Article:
as in new window
  1. Raymond Fisman & Shachar Kariv & Daniel Markovits, 2005. "Individual Preferences for Giving," Game Theory and Information 0504007, EconWPA.
  2. Tyran, Jean-Robert & Sausgruber, Rupert, 2006. "A little fairness may induce a lot of redistribution in democracy," European Economic Review, Elsevier, vol. 50(2), pages 469-485, February.
  3. Shayo, Moses & Harel, Alon, 2012. "Non-consequentialist voting," Journal of Economic Behavior & Organization, Elsevier, vol. 81(1), pages 299-313.
  4. Gary Charness & Matthew Rabin, 2003. "Understanding Social Preferences with Simple Tests," General Economics and Teaching 0303002, EconWPA.
  5. Messer, Kent D. & Poe, Gregory L. & Rondeau, Daniel & Schulze, William D. & Vossler, Christian A., 2006. "Exploring Voting Anomalies Using a Demand Revealing Random Price Voting Mechanism," Working Papers 127062, Cornell University, Department of Applied Economics and Management.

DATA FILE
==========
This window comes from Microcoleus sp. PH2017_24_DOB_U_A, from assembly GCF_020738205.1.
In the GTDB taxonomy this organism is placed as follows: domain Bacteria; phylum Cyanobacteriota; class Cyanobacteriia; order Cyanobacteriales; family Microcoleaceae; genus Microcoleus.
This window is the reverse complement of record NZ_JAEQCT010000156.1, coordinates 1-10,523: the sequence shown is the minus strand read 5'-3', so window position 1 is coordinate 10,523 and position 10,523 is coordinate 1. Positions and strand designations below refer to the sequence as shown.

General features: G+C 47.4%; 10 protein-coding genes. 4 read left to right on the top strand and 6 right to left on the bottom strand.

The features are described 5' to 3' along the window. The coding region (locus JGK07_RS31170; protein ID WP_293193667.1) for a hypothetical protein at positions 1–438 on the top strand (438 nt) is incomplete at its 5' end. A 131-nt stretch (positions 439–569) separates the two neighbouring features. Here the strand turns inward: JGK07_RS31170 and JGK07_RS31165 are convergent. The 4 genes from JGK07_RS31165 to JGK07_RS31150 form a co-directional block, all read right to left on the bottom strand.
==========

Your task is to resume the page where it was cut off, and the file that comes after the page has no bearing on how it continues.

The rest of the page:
6. Charles A. Holt & Susan K. Laury, 2005. "Risk Aversion and Incentive Effects: New Data without Order Effects," American Economic Review, American Economic Association, vol. 95(3), pages 902-912, June.
  7. Gary Charness & Matthew Rabin, 2002. "Understanding Social Preferences with Simple Tests," The Quarterly Journal of Economics, Oxford University Press, vol. 117(3), pages 817-869.
  8. Cason, Timothy N. & Mui, Vai-Lam, 2005. "Uncertainty and resistance to reform in laboratory participation games," European Journal of Political Economy, Elsevier, vol. 21(3), pages 708-737, September.
  9. Ruben Durante & Louis Putterman & Joël Weele, 2014. "Preferences For Redistribution And Perception Of Fairness: An Experimental Study," Journal of the European Economic Association, European Economic Association, vol. 12(4), pages 1059-1086, 08.
  10. Ernst Fehr & Klaus M. Schmidt, . "A Theory of Fairness, Competition and Cooperation," IEW - Working Papers 004, Institute for Empirical Research in Economics - University of Zurich.